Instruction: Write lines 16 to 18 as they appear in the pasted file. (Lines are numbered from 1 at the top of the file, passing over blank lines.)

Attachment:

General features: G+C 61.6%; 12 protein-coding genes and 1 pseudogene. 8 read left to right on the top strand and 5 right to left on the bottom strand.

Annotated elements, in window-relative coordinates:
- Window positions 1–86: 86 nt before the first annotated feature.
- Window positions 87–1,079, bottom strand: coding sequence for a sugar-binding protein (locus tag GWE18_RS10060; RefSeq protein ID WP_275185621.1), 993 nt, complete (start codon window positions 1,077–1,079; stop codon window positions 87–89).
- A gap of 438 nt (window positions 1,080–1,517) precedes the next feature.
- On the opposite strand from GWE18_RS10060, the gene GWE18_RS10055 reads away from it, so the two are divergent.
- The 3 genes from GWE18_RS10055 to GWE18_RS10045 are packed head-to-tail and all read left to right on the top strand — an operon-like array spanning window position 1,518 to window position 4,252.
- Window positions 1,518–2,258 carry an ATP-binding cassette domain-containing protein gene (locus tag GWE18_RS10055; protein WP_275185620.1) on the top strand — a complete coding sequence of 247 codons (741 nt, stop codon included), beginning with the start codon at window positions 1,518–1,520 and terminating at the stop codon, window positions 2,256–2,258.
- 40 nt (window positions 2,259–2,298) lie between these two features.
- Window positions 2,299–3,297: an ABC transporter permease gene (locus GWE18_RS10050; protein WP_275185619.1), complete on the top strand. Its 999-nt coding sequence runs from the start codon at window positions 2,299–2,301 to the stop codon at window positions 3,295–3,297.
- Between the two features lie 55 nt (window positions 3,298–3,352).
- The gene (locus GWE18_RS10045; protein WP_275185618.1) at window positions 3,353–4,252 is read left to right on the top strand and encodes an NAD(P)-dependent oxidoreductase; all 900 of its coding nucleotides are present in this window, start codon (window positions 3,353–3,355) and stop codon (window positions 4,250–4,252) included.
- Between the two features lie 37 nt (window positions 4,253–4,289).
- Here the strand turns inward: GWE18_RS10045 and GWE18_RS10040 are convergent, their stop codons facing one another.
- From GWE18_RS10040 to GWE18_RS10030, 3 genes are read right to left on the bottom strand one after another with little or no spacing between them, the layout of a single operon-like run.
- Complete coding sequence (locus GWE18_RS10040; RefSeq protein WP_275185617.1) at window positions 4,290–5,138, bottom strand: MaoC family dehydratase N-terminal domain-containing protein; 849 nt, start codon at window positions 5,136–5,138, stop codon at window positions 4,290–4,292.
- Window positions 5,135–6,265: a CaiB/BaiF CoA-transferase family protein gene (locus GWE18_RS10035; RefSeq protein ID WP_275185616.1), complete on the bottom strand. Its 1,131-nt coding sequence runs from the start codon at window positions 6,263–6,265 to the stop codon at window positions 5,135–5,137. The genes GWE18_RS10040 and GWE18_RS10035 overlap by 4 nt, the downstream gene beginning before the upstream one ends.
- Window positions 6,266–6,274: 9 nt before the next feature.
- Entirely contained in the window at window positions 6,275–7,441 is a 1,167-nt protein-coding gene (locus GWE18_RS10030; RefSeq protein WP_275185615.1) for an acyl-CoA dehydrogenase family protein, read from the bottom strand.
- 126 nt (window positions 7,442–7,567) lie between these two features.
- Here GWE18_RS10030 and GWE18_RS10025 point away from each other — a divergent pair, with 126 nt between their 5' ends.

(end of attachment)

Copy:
- Complete coding sequence (locus GWE18_RS10040; RefSeq protein WP_275185617.1) at window positions 4,290–5,138, bottom strand: MaoC family dehydratase N-terminal domain-containing protein; 849 nt, start codon at window positions 5,136–5,138, stop codon at window positions 4,290–4,292.
- Window positions 5,135–6,265: a CaiB/BaiF CoA-transferase family protein gene (locus GWE18_RS10035; RefSeq protein ID WP_275185616.1), complete on the bottom strand. Its 1,131-nt coding sequence runs from the start codon at window positions 6,263–6,265 to the stop codon at window positions 5,135–5,137. The genes GWE18_RS10040 and GWE18_RS10035 overlap by 4 nt, the downstream gene beginning before the upstream one ends.
- Window positions 6,266–6,274: 9 nt before the next feature.